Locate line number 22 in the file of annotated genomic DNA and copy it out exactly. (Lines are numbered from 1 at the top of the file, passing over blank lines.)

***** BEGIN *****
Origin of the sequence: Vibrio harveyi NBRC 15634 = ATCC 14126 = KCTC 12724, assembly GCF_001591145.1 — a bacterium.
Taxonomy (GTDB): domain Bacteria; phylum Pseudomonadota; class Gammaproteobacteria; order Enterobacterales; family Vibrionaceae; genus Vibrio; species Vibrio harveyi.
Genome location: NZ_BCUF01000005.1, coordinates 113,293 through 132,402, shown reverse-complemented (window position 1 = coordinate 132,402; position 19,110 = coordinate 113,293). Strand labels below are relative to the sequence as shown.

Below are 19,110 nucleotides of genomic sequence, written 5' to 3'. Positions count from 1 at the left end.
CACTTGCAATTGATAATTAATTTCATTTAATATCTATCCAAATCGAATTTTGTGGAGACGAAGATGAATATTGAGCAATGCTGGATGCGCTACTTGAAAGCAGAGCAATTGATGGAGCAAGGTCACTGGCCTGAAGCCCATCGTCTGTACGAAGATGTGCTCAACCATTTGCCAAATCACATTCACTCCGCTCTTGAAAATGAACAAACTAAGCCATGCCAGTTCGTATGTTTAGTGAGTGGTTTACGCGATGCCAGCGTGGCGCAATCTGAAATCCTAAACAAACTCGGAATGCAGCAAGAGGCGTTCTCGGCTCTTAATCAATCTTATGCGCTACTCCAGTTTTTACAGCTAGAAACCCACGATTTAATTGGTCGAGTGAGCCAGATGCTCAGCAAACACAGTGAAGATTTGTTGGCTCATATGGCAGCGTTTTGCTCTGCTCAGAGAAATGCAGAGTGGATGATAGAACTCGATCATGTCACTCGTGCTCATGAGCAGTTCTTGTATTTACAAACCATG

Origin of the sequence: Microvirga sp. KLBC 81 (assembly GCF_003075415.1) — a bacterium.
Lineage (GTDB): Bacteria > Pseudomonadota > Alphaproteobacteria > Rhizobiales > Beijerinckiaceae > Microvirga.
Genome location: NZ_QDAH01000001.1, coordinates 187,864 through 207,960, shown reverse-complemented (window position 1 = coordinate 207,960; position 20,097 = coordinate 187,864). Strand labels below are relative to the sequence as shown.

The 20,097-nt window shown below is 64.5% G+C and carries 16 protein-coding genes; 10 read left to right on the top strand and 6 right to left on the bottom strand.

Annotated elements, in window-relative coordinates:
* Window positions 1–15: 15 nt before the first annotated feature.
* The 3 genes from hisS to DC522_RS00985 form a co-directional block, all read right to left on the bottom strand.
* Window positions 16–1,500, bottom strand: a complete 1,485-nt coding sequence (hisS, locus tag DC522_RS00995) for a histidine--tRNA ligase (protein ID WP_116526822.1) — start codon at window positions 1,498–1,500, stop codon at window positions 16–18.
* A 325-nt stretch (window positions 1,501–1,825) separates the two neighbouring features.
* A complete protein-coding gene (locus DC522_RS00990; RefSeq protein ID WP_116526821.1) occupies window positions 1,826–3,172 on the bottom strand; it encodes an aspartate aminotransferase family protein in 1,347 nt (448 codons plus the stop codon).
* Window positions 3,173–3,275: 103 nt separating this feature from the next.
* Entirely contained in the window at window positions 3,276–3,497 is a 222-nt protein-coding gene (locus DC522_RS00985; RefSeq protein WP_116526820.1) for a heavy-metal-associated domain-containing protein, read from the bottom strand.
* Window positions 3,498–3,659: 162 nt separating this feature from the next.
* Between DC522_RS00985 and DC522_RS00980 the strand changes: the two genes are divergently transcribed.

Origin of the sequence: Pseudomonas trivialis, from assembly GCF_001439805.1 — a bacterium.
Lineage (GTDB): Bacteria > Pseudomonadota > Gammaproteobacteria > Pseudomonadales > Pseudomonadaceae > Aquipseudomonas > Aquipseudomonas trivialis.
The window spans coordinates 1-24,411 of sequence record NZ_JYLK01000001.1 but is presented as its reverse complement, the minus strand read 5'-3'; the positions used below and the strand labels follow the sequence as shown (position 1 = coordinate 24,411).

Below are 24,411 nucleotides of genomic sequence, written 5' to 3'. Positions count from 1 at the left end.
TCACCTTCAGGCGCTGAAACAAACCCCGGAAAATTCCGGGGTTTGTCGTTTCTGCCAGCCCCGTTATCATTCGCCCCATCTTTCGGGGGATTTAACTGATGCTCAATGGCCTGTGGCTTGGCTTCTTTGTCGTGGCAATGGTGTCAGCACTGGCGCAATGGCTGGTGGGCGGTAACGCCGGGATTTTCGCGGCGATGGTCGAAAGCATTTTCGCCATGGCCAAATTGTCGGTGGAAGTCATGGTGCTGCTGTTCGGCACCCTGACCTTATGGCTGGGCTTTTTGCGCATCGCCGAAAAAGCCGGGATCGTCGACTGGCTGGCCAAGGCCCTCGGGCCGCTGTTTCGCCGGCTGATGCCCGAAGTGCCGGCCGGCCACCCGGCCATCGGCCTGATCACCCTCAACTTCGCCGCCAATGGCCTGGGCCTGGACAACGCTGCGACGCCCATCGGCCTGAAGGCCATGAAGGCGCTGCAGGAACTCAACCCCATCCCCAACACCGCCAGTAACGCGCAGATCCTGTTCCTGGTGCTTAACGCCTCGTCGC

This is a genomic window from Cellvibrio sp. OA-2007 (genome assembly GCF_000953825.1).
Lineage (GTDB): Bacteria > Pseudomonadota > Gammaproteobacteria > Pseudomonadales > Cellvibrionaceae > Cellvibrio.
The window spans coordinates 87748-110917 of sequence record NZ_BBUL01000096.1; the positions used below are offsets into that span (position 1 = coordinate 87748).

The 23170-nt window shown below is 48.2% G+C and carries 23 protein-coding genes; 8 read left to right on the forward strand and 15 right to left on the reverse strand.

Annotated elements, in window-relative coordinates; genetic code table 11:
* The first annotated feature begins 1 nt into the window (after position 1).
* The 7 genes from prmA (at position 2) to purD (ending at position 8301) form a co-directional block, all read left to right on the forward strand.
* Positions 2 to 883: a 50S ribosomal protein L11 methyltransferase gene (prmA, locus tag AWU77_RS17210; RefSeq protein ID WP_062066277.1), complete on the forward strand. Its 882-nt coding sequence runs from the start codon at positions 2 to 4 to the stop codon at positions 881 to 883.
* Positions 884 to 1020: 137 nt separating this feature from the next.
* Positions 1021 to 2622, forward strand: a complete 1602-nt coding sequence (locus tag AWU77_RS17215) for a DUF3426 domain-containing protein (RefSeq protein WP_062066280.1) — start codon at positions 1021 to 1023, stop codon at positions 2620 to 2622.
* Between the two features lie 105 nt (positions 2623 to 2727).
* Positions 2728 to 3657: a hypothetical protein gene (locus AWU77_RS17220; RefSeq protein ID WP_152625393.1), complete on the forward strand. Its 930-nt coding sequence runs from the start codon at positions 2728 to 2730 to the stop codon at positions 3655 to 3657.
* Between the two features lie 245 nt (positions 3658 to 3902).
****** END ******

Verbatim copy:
The window spans coordinates 1-24,411 of sequence record NZ_JYLK01000001.1 but is presented as its reverse complement, the minus strand read 5'-3'; the positions used below and the strand labels follow the sequence as shown (position 1 = coordinate 24,411).